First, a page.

It’s a widely held belief that if you want to get ahead in farm group politics, you can’t be political. Well, not overtly political, anyway. Quietly, sure; loud and you’re outta’ here.
For example, according to OpenSecrets.org, the best tracker of campaign cash in American politics, the nation’s largest, richest farm group, the American Farm Bureau Federation (AFBF), contributed a stunningly puny $6,932 to all federal candidates in the 2020 general election.
The year before, however, AFBF, spent a staggering $3,282,414 for its 18 lobbyists to plant, cultivate, and harvest its politically-conservative/subsidy-liberal ag policies on Capitol Hill.
It’s similar in the agricultural academy; Land Grant University officials rarely, if ever, comment on state or national politics. The overriding public view is that university farm and ranch experts should focus on efficiency and profits, not politics and politicians.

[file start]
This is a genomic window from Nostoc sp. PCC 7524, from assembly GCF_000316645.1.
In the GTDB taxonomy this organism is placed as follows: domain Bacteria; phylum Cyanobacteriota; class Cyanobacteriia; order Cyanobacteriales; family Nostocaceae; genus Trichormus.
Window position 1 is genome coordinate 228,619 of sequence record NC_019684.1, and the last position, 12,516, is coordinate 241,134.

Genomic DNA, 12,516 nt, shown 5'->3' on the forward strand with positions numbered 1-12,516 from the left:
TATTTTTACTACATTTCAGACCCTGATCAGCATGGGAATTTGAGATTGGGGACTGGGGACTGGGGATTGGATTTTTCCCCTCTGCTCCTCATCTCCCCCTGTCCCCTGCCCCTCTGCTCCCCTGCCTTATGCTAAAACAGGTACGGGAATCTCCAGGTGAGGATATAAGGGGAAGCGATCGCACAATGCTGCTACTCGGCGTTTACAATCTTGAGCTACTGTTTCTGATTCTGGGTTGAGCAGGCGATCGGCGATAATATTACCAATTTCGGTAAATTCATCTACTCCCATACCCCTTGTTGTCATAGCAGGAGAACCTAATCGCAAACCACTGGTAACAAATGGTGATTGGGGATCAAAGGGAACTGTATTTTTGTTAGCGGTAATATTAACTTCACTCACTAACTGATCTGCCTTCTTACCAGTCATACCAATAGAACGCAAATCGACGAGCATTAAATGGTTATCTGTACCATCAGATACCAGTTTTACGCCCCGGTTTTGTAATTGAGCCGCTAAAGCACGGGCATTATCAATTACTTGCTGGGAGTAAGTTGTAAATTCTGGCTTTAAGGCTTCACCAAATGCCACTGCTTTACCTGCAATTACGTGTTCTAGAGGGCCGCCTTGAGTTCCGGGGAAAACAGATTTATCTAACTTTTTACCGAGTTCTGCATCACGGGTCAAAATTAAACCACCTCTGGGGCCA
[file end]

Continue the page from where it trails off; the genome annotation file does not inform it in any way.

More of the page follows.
But that’s an impossibly fine line to walk. Land Grant Universities, after all, were born through politics, the Morrill Act in 1862, and continue to receive large portions of their funding via the increasingly partisan, federal and state political process. As such, most Land Grant administrators are as adept at realpolitik as they are in political science and animal science.
Still, pity the ag professor who possesses the poor judgment — not to mention nerve — to go public about the use or misuse of public money at the Big U. Just ask Mark Rasmussen, the just-retired director at the Leopold Center for Sustainable Agriculture at Iowa State University.